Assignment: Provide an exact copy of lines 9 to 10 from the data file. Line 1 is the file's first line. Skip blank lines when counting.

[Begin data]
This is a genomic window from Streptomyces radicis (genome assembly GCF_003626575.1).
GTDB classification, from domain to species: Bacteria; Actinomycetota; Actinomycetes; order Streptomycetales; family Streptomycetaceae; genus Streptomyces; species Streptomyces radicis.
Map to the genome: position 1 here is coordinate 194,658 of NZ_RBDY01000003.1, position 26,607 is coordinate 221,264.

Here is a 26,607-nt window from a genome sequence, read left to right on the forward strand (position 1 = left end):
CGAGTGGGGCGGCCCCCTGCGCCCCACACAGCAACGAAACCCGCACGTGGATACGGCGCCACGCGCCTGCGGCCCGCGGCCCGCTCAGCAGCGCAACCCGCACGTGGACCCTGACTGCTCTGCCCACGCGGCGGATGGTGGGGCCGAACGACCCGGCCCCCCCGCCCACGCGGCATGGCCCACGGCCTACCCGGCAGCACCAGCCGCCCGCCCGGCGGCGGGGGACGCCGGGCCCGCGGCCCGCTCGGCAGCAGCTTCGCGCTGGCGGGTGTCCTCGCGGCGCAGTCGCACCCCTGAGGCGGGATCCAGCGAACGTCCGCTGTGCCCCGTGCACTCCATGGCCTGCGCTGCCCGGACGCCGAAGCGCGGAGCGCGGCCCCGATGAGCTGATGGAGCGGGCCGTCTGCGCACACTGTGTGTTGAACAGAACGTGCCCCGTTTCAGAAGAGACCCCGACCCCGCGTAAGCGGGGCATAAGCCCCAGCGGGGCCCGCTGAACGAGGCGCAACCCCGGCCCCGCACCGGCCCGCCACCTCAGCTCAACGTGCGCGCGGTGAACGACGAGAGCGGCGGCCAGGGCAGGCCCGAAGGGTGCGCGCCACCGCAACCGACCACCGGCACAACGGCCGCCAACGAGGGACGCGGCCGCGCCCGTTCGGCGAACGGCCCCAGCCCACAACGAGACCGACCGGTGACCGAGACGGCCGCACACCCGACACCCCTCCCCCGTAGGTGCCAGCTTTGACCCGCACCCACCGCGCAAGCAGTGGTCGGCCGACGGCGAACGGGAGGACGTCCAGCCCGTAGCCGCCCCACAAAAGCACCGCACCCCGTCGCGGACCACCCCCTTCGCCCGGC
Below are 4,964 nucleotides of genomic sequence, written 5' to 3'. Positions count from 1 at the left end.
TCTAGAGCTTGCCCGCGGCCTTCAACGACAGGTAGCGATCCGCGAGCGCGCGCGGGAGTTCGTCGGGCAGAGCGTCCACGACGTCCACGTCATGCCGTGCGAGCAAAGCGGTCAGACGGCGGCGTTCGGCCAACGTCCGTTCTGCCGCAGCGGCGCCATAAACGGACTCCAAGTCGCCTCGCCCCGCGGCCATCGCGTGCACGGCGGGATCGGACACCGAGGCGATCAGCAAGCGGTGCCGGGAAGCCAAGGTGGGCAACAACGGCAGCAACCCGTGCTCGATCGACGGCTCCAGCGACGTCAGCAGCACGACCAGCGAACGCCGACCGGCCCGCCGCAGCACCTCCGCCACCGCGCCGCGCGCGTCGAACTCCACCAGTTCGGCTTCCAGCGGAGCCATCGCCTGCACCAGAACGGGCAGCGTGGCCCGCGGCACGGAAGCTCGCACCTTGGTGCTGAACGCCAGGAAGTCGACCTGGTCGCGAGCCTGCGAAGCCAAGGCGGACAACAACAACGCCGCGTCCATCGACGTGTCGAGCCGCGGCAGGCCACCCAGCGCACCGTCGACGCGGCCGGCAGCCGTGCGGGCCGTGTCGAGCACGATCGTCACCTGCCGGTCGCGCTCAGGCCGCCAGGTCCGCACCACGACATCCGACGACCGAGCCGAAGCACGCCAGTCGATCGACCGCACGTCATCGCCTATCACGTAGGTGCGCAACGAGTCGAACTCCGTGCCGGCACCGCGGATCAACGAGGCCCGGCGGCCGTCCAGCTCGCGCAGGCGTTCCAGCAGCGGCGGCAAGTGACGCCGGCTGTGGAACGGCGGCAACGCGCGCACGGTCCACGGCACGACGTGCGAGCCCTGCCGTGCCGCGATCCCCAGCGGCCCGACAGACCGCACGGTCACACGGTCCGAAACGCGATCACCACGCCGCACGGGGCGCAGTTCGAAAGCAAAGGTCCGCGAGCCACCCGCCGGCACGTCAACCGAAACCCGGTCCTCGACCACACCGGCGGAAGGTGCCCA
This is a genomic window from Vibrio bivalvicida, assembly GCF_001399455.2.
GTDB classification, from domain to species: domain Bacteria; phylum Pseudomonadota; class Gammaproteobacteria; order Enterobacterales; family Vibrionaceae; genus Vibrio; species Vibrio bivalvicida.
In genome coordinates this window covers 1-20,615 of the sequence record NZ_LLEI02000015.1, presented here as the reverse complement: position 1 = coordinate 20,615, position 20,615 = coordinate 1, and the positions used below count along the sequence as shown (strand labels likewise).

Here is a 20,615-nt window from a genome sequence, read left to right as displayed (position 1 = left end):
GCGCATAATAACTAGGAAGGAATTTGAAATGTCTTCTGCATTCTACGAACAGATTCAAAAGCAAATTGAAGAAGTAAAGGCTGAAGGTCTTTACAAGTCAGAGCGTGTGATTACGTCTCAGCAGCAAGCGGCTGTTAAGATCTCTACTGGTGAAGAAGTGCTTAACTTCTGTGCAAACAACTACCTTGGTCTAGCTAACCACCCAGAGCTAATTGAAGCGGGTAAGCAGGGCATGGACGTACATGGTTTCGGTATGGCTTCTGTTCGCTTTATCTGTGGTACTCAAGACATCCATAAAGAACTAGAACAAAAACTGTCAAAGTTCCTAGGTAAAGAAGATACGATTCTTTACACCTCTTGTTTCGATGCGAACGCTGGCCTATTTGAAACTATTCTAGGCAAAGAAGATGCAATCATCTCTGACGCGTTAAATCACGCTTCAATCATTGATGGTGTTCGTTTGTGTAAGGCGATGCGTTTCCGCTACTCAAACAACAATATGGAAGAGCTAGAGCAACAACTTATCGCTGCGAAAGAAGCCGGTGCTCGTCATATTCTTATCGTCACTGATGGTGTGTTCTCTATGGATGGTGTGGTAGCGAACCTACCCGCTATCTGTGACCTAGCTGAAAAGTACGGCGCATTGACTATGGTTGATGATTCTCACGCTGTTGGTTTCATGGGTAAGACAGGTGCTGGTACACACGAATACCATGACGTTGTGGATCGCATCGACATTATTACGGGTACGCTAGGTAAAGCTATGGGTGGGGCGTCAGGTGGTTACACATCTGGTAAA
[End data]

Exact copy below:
GTDB classification, from domain to species: domain Bacteria; phylum Pseudomonadota; class Gammaproteobacteria; order Enterobacterales; family Vibrionaceae; genus Vibrio; species Vibrio bivalvicida.
In genome coordinates this window covers 1-20,615 of the sequence record NZ_LLEI02000015.1, presented here as the reverse complement: position 1 = coordinate 20,615, position 20,615 = coordinate 1, and the positions used below count along the sequence as shown (strand labels likewise).